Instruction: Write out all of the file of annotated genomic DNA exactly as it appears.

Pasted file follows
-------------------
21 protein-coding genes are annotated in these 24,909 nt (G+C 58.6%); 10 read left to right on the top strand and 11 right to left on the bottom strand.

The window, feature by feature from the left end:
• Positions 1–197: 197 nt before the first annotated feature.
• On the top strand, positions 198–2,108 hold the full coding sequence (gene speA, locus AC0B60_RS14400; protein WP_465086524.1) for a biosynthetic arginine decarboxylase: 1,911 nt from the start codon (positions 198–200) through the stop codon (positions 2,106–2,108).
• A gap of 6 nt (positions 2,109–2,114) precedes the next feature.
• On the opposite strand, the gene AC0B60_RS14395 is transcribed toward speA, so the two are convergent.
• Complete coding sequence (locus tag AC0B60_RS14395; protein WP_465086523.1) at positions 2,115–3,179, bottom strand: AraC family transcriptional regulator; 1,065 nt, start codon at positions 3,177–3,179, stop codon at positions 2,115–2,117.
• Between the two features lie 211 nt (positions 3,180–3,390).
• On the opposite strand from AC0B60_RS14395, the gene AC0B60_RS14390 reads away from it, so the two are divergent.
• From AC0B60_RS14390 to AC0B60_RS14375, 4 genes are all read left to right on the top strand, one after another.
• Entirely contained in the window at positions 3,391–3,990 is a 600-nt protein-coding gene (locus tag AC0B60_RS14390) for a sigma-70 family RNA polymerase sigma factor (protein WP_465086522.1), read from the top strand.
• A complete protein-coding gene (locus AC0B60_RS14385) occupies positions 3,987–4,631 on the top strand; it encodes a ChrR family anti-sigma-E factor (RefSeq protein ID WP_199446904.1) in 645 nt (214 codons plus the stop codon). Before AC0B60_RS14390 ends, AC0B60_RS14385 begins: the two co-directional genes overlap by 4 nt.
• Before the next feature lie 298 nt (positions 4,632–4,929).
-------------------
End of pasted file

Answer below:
21 protein-coding genes are annotated in these 24,909 nt (G+C 58.6%); 10 read left to right on the top strand and 11 right to left on the bottom strand.

The window, feature by feature from the left end:
• Positions 1–197: 197 nt before the first annotated feature.
• On the top strand, positions 198–2,108 hold the full coding sequence (gene speA, locus AC0B60_RS14400; protein WP_465086524.1) for a biosynthetic arginine decarboxylase: 1,911 nt from the start codon (positions 198–200) through the stop codon (positions 2,106–2,108).
• A gap of 6 nt (positions 2,109–2,114) precedes the next feature.
• On the opposite strand, the gene AC0B60_RS14395 is transcribed toward speA, so the two are convergent.
• Complete coding sequence (locus tag AC0B60_RS14395; protein WP_465086523.1) at positions 2,115–3,179, bottom strand: AraC family transcriptional regulator; 1,065 nt, start codon at positions 3,177–3,179, stop codon at positions 2,115–2,117.
• Between the two features lie 211 nt (positions 3,180–3,390).
• On the opposite strand from AC0B60_RS14395, the gene AC0B60_RS14390 reads away from it, so the two are divergent.
• From AC0B60_RS14390 to AC0B60_RS14375, 4 genes are all read left to right on the top strand, one after another.
• Entirely contained in the window at positions 3,391–3,990 is a 600-nt protein-coding gene (locus tag AC0B60_RS14390) for a sigma-70 family RNA polymerase sigma factor (protein WP_465086522.1), read from the top strand.
• A complete protein-coding gene (locus AC0B60_RS14385) occupies positions 3,987–4,631 on the top strand; it encodes a ChrR family anti-sigma-E factor (RefSeq protein ID WP_199446904.1) in 645 nt (214 codons plus the stop codon). Before AC0B60_RS14390 ends, AC0B60_RS14385 begins: the two co-directional genes overlap by 4 nt.
• Before the next feature lie 298 nt (positions 4,632–4,929).